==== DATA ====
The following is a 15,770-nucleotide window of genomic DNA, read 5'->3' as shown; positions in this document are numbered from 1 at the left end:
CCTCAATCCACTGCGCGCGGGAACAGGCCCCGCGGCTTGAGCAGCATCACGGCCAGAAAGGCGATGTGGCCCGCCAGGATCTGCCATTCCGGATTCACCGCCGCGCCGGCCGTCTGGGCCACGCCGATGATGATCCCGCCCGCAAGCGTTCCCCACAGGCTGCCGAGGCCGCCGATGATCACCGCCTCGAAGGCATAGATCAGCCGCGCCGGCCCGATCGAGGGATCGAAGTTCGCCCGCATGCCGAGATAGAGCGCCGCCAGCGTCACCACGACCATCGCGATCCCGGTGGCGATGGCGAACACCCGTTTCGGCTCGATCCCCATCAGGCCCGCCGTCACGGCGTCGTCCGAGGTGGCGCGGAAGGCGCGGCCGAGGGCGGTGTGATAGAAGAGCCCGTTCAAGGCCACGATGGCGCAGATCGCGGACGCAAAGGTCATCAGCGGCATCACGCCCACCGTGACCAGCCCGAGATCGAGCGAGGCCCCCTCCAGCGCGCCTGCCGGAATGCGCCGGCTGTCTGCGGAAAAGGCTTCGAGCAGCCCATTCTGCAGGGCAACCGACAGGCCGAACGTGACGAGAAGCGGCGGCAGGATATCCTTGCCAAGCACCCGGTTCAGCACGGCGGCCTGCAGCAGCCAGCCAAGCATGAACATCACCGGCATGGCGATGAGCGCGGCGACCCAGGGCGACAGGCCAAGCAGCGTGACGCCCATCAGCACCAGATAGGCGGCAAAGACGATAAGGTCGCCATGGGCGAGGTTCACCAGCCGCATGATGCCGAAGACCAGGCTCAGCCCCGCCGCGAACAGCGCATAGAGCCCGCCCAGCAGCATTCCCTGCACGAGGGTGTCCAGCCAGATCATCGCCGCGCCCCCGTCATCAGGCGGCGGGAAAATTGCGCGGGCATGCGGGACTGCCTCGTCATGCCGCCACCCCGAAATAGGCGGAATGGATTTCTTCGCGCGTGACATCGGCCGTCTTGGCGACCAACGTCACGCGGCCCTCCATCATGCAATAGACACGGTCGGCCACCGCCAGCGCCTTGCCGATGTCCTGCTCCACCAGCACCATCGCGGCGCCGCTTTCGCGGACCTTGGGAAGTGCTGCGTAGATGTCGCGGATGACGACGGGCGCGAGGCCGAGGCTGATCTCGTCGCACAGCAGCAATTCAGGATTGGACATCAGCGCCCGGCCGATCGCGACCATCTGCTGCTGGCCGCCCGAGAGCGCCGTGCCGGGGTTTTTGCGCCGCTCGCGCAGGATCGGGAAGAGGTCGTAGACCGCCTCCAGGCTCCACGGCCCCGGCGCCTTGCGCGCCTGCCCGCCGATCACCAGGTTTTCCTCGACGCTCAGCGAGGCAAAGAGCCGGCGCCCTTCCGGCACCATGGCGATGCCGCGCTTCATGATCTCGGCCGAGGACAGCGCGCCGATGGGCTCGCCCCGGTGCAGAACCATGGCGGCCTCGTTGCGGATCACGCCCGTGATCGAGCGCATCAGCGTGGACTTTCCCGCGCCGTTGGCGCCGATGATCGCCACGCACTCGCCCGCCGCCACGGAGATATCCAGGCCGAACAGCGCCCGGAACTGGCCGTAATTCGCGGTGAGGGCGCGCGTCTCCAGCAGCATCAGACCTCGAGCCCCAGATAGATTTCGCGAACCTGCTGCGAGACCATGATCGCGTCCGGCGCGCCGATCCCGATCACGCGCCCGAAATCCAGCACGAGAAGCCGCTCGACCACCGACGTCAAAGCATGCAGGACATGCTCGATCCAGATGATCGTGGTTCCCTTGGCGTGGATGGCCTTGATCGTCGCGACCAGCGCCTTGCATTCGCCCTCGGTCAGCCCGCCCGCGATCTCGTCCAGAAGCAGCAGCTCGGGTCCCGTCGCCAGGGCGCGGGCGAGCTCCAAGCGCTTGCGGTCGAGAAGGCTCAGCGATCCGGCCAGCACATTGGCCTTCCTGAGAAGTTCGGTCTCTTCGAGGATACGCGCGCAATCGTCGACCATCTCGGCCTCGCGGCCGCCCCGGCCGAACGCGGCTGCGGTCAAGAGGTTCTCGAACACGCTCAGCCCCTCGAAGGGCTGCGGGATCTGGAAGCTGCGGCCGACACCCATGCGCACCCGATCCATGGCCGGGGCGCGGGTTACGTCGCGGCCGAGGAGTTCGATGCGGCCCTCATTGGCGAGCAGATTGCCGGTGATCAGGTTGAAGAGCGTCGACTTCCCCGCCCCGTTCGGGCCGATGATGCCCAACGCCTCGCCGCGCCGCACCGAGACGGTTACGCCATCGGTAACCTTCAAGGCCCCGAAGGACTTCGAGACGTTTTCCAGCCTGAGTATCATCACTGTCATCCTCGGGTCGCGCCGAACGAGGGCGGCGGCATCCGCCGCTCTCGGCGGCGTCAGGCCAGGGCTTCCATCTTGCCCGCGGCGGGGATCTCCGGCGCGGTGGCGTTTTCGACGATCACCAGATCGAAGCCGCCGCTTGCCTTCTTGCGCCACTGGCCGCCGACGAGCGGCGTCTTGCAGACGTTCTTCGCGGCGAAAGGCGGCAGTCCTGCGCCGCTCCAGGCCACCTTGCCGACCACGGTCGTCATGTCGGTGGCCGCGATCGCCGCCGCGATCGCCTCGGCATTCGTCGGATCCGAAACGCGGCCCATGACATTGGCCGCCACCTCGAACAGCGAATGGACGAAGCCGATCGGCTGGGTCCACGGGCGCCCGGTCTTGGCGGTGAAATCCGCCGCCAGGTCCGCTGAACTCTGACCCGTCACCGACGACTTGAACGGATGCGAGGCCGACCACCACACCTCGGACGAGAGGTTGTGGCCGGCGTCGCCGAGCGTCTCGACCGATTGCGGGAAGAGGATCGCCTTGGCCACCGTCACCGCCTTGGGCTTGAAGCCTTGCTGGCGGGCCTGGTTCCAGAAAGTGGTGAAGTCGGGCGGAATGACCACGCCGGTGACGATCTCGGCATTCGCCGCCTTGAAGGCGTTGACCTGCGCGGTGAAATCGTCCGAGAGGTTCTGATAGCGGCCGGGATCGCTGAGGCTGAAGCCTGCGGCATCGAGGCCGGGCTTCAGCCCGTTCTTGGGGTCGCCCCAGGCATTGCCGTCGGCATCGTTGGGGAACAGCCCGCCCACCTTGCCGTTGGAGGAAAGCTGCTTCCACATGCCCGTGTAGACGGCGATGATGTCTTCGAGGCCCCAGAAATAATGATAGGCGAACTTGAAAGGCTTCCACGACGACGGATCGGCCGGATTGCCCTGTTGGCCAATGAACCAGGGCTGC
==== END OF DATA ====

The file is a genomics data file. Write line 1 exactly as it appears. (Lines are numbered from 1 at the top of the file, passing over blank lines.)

The following is a 15,770-nucleotide window of genomic DNA, read 5'->3' as shown; positions in this document are numbered from 1 at the left end: